The Volokh Conspiracy
Mostly law professors | Sometimes contrarian | Often libertarian | Always independent
There's nothing unusual about scientific researchers sternly critiquing one another. There's nothing unusual about academics accusing one another of misunderstanding or misrepresenting each other's works. And there's nothing unusual about such exchanges getting heated, and even personal, as many researchers are quite invested in their own work.
What is unusual, however, is for a scientific researcher to file a lawsuit against another researcher (and a scientific publisher) for defamation. Yet that is precisely what Stanford University's Mark Z. Jacobson has done in filing a lawsuit against Christopher Clack and the National Academy of Sciences.
In late September, Jacobson filed a defamation suit in the District of Columbia against Clack and the NAS for publishing a peer-reviewed critique of one of his co-authored papers in the "Proceedings of the National Academy of Sciences." Jacobson further claims that the NAS wronged him by failing to follow its own publication guidelines. (The complaint is here. An explanatory statement is here.) The underlying issue is the credibility of Jacobson's claim that 100 percent of the United States' electricity needs may be met by renewable energy sources.
According to Jacobson, the paper authored by Clack, and joined by another 20 co-authors, made false and misleading claims about Jacobson's work in the process of dismissing his conclusions about the potential of renewable energy. Jacobson objects to Clack, et al., charging that some of Jacobson's conclusions were based upon unfounded, undisclosed assumptions and "modeling error." Jacobson further claims that both Clack and the NAS were aware of these alleged problems before the paper was published. Clack, et al., for their part, have responded in detail to Jacobson's claims. Readers may judge for themselves who has the better of the argument.
Although NAS published Jacobson's response in "PNAS" as well, Jacobson is not satisfied. He is demanding a retraction and is seeking compensatory damages of $10 million each from Clack and NAS. Some of Clack's co-authors, who include Ken Caldeira, David Victor and Jane Long, are identified in the complaint but were not named as defendants in the suit. (For what it's worth, Jacobson's co-authors do not appear to be parties to this suit either.)
Some of the arguments made in the complaint are a bit bizarre. For instance, Jacobson claims the NAS violated its conflict-of-interest disclosure policies by failing to note that some of the contributors to the Clack, et al., paper are "advocates" for various policy positions. Yet Jacobson's own paper doesn't list his own policy advocacy as a potential conflict of interest either.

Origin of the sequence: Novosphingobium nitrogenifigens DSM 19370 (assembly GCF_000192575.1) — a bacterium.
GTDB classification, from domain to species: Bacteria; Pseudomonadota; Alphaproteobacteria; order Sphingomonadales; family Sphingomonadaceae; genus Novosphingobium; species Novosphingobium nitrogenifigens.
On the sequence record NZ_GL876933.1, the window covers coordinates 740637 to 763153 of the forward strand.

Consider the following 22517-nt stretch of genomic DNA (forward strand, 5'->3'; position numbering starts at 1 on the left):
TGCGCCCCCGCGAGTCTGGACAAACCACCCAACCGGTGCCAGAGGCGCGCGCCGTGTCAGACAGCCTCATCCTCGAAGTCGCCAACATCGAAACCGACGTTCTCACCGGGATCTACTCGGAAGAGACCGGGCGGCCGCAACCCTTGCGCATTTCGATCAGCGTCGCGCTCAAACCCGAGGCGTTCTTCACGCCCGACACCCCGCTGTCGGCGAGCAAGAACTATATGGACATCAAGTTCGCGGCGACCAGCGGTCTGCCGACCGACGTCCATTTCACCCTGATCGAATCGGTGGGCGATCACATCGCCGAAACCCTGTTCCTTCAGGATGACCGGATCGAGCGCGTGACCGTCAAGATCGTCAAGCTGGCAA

The idea that academic researchers should turn to court when their work is criticized or contradicted by other researchers is a pernicious one, challenging the sort of robust inquiry upon which scientific research and the discovery of knowledge require. It is absolutely essential that researchers are free to posit hypotheses and subject others' hypotheses to critique. This inevitably entails not just questioning other researchers' conclusions, but also pointing out potential errors and mistakes. Of course it's true that strong critiques of one's academic work may have an effect on one's academic reputation, but that goes with the territory. The same goes for making erroneous allegations against other researchers. If the fear of such reputational harms is compounded by the threat of litigation, academic inquiry will be chilled as researchers become more reluctant to point out the problems in each others' work.
Jacobson claims the Clack, et al., critique is damaging his reputation and exposing him to "ridicule." Judging from the reactions to this suit I've seen thus far, it seems to me Jacobson's decision to sue has done more damage in this regard than the critique of his work. ACSH's Alex Berezow, for instance, writes:
The lawsuit is completely obscene.
Let's set aside the scientific arguments in this debate, which revolve around the feasibility of 100% renewable energy. Smart people can disagree about whether that is a technologically and economically achievable goal. The way smart (and mature) people handle their disagreements is in the pages of a peer-reviewed scientific journal. But, apparently, that's no longer how things operate in our litigious society.
The lawsuit also prompted Powerline's Steve Hayward to label Jacobson the "Green Weenie of the Year." Those perhaps more sympathetic to Jacobson's views are still quite critical of his decision to file suit. See, for instance, the Twitter comments of Real Climate's Gavin Schmidt ("this is exceedingly ill-advised") and Alan Townsend ("Getting to the bottom of the science should be done through the process of science. Not through attacks or lawsuits."). The Post's coverage of the dispute is here.
Like Michael Mann's long-running defamation suit, this complaint appears to be little more than an effort to use a legal club to stifle robust critique and debate. (In that regard, it should be no surprise that Jacobson's suit was filed in the same venue.) Whomever one believes is right on the merits, these are claims that should be resolved through open debate and discourse, not filings in court.
CORRECTION: As originally published, this post claimed Jacobson filed his suit on Wednesday, November 1. This was an error. The suit was filed on September 29. It was not reported on until last week.